The notion that abortion causes mental health problems is an outright lie, and it bothers me. It bothers me because it's being used to create yet another barrier for women who are just trying to make the right decisions for themselves and their bodies. It also bothers me because of the implications about mental health, and the reinforcement of stigma about mental health conditions -- don't get an abortion, you'll go crazy. 

This bill isn't about caring for women or ensuring the best outcome for patients. It's not about securing informed consent and making sure people are aware of all their options. It's purely and simply about trying to limit the number of abortions: women have to read a scaremongering pamphlet, and they need to undergo a 24 hour waiting period. That's two appointments for a procedure that should take one, with a waiting period making it difficult for people who might be traveling to get abortions, or needing to make arrangements to care for children and other family members, or to get coverage at work. 

As if this wasn't bad enough, the pamphlet will be written by a 14 person committee composed entirely of anti-choice people: "Ivey's bill calls for the pamphlets to be developed by a committee that includes state senators and representatives as well as people who counsel women against having abortions. No abortion providers or mental health professionals that recommend abortions would be allowed on the panel."

Furthermore, the list of post-abortion mental health and counseling resources included in the pamphlet cannot include abortion providers, pro-choice mental health professionals, or even people affiliated with abortion providers, according to the bill. This entire bill is just a giant "fuck you" to Louisiana women and their freedom of choice. You can't make a choice when you're provided with misinformation and lies and told that this is the truth, and when you can't access nonbiased counseling. 

Crisis pregnancy centers, anti-choice "counselors," and others provide only one option: keep the pregnancy. Pro-choice counselors, medical professionals, and mental health professionals offer lots of options, of which abortion is only one, and encourage patients to decide on the path that's right for them. Nanny-state bills like this one want to deny women their autonomy, and they're part of the wave of anti-abortion legislation that just keeps breaking over the United States.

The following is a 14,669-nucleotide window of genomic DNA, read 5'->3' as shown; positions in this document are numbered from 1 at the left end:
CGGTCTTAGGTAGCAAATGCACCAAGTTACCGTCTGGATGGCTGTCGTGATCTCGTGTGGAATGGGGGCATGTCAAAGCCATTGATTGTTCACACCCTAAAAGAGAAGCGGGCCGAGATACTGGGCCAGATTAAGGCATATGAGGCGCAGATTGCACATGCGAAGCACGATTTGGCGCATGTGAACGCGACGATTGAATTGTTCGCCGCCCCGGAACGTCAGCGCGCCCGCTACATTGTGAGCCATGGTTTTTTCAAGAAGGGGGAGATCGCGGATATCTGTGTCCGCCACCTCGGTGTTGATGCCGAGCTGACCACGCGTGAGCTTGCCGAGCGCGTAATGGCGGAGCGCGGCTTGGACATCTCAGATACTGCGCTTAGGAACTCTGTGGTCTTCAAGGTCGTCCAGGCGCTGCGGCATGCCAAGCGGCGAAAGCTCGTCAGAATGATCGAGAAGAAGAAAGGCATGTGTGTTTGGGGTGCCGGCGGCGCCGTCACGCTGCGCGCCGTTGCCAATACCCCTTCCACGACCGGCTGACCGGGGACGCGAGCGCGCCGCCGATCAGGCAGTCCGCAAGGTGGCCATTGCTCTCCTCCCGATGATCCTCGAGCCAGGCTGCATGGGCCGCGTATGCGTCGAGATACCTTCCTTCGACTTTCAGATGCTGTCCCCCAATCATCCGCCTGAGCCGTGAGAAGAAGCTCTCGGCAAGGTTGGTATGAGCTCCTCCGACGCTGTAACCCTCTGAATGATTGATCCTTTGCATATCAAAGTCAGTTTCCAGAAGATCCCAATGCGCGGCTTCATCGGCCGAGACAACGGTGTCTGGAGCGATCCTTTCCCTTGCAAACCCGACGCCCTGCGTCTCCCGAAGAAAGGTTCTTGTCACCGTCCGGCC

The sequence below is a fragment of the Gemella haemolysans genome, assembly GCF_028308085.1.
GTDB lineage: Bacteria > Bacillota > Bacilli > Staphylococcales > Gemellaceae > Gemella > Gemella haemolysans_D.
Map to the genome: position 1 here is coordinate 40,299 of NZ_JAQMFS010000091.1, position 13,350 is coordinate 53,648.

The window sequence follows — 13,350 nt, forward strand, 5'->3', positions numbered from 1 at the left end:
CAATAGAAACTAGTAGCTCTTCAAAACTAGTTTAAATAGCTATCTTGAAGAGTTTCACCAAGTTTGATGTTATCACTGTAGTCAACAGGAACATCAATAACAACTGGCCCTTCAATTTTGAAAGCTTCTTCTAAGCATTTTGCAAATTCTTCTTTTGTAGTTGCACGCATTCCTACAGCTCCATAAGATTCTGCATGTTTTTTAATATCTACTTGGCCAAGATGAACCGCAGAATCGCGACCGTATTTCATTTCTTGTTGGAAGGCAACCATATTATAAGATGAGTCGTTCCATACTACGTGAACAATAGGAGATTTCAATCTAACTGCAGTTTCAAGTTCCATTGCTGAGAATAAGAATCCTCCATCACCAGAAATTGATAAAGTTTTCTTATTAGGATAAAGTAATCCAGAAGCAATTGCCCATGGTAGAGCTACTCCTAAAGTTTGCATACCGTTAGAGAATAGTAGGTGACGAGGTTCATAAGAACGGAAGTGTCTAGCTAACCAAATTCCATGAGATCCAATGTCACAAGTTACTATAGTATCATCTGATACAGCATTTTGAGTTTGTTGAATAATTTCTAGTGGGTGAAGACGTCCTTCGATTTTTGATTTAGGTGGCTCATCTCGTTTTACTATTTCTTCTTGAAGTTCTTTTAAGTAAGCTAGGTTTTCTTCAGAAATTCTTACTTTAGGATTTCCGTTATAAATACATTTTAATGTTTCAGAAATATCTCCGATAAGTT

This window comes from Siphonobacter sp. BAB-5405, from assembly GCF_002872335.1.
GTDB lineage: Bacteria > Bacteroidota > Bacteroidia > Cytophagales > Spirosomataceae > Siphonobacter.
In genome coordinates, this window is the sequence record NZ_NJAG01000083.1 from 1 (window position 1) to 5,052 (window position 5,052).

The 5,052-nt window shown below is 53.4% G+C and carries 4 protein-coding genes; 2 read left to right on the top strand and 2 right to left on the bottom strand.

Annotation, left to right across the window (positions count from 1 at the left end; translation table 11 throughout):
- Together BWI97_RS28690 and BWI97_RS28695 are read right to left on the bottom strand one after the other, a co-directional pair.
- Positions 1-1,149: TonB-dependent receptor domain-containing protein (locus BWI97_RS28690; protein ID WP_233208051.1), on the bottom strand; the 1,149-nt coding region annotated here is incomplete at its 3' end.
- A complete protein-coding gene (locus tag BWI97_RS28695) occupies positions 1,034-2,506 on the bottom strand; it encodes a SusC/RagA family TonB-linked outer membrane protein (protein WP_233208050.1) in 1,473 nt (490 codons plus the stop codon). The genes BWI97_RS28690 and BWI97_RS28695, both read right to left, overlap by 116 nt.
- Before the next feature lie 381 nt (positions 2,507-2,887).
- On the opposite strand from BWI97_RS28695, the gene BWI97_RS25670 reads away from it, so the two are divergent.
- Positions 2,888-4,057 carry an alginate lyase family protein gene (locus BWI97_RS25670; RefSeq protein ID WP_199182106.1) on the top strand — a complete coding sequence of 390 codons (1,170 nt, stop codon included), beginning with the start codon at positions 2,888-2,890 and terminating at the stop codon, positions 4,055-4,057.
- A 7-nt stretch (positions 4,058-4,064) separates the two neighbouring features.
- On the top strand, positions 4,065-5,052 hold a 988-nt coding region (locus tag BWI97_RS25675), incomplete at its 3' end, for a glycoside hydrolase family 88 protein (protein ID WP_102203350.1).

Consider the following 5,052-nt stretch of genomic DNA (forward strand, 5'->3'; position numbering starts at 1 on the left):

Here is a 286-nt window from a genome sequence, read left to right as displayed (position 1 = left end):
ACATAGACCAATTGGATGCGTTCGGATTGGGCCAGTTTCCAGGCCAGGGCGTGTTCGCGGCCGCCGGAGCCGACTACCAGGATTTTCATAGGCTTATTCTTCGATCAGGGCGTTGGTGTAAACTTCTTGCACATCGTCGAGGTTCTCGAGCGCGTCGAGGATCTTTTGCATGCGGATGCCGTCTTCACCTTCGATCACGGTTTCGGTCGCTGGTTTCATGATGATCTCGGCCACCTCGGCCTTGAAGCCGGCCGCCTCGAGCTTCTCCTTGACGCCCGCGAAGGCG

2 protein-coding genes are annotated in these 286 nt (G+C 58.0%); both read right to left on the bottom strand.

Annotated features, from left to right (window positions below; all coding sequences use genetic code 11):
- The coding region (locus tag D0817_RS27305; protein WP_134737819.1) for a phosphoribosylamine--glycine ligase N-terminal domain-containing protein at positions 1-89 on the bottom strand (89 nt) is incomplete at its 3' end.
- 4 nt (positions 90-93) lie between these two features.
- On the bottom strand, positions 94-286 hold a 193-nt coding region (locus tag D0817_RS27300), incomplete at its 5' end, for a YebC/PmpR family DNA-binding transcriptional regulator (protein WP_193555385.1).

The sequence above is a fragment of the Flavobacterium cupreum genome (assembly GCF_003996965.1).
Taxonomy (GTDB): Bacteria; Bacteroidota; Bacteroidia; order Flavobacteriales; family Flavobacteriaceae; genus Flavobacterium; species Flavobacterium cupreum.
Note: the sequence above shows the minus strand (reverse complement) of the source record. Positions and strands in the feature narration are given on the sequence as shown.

Clinics are already legally and ethically obligated to provide patients with detailed information about abortions before the procedure. They're already required to secure informed consent, report child abuse, and address suspected cases of coerced abortion with sensitivity. This law isn't addressing an unmet need that endangers women: instead, it's doing just the opposite, creating yet another obstacle for women and endangering their ability to communicate clearly and honestly with their health care providers. 

Some patients absolutely do need counseling and the ability to talk to someone after an abortion, which is why there are services like Exhale, why there are abortion doulas, why counselors are ready to talk to people who need help processing their emotions after an abortion. To say that abortion will make people mentally ill is a lie, and it's insulting -- and it detracts from the very real suffering of people who experience emotional distress (which is not the same thing as mental illness) over their abortions.